~Japanese Shakuhachi Bamboo Flutes, Handmade from Bamboo Grown in the Japanese Alps~
The shakuhachi came to Japan from China in the 12th century AD. Although it has long since disappeared from China, the instrument has rooted itself in over eight centuries of Japanese tradition, today playing a vital role in Japanese culture. A shaku is an old form of Japanese measurement of length. Therefore, shakuhachi is the equivalent of 1.8 shaku or about 55 centimeters, which gives the flute and its five holes the five basic sounds of C, D, F, G, and A, with seven sharps and flats. The basic European scale contains seven basic notes with five sharps and flats. Although the European and Asian scales were developed independently, they are each based on these 12 sounds.
Mr. Toji refers to this astonishing parallel as a miracle and joyfully concludes that this is just still more evidence that music is a universal language which must be learned by all.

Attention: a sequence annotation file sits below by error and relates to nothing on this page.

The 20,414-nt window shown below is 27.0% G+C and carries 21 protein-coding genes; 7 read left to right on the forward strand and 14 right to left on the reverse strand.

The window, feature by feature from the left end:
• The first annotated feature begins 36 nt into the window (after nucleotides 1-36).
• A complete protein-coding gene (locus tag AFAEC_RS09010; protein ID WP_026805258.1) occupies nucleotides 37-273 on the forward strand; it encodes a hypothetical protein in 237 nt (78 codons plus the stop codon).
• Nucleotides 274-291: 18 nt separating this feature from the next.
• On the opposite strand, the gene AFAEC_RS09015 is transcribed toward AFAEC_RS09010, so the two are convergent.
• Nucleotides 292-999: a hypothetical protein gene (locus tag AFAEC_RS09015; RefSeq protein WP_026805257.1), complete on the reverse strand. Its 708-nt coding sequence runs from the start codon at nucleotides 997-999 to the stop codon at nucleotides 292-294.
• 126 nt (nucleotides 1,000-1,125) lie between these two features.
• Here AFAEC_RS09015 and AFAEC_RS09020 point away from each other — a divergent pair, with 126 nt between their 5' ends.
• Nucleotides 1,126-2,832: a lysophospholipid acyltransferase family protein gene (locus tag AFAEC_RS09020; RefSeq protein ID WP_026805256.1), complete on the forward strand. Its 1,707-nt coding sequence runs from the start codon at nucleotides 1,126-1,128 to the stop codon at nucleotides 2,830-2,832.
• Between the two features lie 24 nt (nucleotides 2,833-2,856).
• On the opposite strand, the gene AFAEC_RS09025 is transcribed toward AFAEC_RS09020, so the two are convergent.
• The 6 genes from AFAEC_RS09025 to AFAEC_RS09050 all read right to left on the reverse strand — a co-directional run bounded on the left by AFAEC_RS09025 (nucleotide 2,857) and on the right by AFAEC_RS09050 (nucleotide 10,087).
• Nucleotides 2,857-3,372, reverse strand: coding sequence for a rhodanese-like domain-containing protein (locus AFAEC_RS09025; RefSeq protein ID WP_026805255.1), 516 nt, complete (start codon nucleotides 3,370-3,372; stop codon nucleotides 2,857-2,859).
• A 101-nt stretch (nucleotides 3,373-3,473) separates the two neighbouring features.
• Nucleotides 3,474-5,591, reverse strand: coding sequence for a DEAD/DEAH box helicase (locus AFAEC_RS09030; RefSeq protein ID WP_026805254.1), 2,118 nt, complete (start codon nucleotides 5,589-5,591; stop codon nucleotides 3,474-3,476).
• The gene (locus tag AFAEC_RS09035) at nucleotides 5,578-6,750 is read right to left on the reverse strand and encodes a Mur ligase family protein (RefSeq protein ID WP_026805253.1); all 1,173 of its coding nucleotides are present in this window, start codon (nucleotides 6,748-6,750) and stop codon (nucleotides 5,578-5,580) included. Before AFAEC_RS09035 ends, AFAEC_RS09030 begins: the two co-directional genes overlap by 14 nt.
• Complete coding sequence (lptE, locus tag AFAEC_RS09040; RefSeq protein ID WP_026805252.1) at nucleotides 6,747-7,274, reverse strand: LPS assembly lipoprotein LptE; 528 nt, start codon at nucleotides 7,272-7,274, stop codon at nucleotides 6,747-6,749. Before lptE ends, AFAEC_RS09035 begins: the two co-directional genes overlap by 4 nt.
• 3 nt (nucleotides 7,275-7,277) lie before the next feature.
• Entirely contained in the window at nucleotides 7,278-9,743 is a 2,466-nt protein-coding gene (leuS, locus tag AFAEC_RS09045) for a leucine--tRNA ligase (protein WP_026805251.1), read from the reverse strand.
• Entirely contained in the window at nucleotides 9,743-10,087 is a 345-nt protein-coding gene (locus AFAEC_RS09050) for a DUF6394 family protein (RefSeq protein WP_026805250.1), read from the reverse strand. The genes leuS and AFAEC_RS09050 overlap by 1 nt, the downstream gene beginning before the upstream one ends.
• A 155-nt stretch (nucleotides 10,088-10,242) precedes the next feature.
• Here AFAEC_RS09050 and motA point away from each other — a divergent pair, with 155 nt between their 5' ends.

Mr. Toji has been playing the shakuhachi for 25 years, initially apprenticing with a master in Kyoto, his home city, for three years. Seven years ago, seeking to avoid the hustle and bustle of busy Kyoto, he moved to a remote part of Gifu Prefecture in the Japan Alps. He lives in a 180-year old house, whose source of water is a mountain stream. 500-year old ruins are still clustered in the cedar and bamboo groves just behind his home.
About five years ago, Mr. Toji began to make his own flutes from the local bamboo. Modern shakuhachi are split into two pieces, but Mr. Toji prefers to make his flutes in the ancient, one-piece style. After selecting and cutting the bamboo, Mr. Toji allows it to dry for two years, after which he devotes a month to boring and sanding the flute to perfection. He then lacquers the flute's inside in traditional red. He explains that the amount of curvature in each flute reflects the weight of the winter snow borne by the bamboo.
Mr. Toji has toured widely throughout Japan, played the background music for numerous plays, and created a movie soundtrack. In spite of his obvious success, Mr. Toji, in typically modest Japanese fashion, says that he is not a master. But, of course only another master would be able to confirm or deny such a claim.